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POL S 306 A: Media, Society, and Political Identity

Meeting Time: 
TTh 10:00am - 11:20am
ARC 147
Joint Sections: 
COM 306 A
W. Lance Bennett

Syllabus Description:

This course explores the broad outlines of society, politics, and identity with a focus on the media as agencies for representing popular desires, and self-images, as well as our politics, society, and world. Branding and image making deliver consumer versions of both politics and products tailored to the emotions of individuals. We leave dense personal data trails in the online world that become part of the process of marketing and branding ourselves and our friends.

Meanwhile, we live with the larger reality of producing and consuming huge volumes of new stuff that must become obsolete and discarded in order to have economic growth. The bipartisan political goal of growing the economy has run into global economic and environmental problems. The US is struggling with an economy burdened with under-employment, growing inequality, heavy personal credit loads, and carbon energy dependency. The European Union has its own version of the debt and growth crises, challenging the future of the EU itself. Chinese growth has slowed and the environmental quality for hundreds of millions of citizens has deteriorated to the point of becoming dangerous to their health.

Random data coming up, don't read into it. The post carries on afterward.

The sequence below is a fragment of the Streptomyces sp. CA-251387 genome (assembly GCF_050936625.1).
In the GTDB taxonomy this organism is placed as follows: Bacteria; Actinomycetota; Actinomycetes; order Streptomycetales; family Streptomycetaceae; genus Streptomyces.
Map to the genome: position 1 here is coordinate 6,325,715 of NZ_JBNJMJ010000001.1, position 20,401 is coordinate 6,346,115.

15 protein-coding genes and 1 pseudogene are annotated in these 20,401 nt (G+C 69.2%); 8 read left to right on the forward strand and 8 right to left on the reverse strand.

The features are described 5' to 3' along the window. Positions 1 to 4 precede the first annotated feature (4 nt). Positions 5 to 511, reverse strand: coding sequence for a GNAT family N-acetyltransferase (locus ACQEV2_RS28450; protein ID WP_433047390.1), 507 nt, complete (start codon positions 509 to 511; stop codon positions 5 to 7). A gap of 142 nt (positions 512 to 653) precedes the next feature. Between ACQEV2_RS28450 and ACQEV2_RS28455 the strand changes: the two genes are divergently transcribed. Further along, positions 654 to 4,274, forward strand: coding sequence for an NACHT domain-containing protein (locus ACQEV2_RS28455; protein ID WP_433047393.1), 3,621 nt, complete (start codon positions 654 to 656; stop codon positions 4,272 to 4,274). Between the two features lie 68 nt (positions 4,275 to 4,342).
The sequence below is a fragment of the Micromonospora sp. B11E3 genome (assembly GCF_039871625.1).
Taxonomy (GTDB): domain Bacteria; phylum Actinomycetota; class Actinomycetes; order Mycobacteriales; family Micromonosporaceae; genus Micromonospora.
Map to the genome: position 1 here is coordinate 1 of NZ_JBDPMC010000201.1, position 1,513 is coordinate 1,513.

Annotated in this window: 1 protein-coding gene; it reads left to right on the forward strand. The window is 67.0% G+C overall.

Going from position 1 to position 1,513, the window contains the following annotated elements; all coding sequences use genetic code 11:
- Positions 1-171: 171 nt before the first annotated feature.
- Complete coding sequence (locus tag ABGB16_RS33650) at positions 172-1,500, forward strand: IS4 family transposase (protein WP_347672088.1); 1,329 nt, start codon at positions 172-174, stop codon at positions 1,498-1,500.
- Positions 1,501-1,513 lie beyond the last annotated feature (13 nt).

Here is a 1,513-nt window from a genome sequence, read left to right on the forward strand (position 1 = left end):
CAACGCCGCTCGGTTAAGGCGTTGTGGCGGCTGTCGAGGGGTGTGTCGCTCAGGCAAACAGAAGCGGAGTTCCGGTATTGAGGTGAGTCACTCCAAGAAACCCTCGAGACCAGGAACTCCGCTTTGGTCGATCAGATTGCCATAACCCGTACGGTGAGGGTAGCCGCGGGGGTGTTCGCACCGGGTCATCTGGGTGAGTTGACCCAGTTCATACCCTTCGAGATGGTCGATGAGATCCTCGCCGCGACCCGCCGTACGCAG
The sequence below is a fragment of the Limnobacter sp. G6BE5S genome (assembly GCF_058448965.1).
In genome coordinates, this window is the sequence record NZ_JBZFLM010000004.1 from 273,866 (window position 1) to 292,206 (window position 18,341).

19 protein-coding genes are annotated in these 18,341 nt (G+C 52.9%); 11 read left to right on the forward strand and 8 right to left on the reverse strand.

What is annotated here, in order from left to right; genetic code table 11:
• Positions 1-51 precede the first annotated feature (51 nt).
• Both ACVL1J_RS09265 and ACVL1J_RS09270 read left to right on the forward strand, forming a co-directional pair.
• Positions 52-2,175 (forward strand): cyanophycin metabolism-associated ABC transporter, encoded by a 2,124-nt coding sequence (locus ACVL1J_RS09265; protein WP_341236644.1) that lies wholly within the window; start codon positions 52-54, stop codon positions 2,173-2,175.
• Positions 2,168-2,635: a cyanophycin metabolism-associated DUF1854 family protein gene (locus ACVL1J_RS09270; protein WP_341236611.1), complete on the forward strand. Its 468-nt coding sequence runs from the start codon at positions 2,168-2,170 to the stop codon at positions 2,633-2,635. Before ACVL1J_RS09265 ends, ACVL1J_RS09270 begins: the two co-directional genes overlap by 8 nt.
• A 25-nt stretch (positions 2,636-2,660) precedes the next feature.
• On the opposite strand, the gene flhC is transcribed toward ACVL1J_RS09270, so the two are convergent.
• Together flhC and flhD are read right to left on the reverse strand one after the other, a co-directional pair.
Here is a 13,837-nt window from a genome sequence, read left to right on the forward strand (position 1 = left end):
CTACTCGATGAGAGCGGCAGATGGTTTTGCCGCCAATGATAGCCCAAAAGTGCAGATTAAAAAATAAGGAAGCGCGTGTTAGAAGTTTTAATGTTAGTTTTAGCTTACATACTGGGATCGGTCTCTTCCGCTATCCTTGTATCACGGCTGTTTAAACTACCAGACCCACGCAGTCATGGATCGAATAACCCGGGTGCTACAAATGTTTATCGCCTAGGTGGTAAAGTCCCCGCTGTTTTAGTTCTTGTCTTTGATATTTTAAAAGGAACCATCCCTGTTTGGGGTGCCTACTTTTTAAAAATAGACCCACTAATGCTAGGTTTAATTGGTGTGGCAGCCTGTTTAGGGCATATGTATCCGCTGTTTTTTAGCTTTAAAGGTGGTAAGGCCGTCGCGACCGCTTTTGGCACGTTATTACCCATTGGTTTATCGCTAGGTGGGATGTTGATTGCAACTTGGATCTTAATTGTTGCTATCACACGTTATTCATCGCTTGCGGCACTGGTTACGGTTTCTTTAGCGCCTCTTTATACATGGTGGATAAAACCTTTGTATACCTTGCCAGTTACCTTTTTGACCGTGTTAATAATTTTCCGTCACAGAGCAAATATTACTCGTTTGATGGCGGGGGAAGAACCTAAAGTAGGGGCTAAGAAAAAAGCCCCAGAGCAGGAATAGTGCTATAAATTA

Despite these problems, cleaning up the environment and finding better ways to run the economy are often dismissed as costly threats to economic growth. Yet how well does the current economy work for average people or for the environment? Americans now face soaring costs of education and threats to the American Dream. Millennials face the challenge of sorting this out and creating resilient identities in these turbulent times.

All of these trends are complicated by political polarization, a fragmenting media system, and growing volumes of fake news and disinformation. Citizens face fundamental challenges of what to believe and who to trust.

How did all this happen? Why is it so hard to deal with? What happened to the capacity of government to deal with big problems? Where do we go from here? This course aims to help you think about these questions by showing how individuals are directly affected by complex systems of economics, environment, politics and communication.


Catalog Description: 
Explores how society and culture are both represented in and shaped by communication technologies and media content. Media include film, advertising, news, entertainment television, talk shows, and the Internet. Explores how media represent and affect individual identity, values, and political engagement. Offered: jointly with COM 306.
Department Requirements: 
American Politics Field
GE Requirements: 
Individuals and Societies (I&S)
Last updated: 
October 17, 2018 - 9:10pm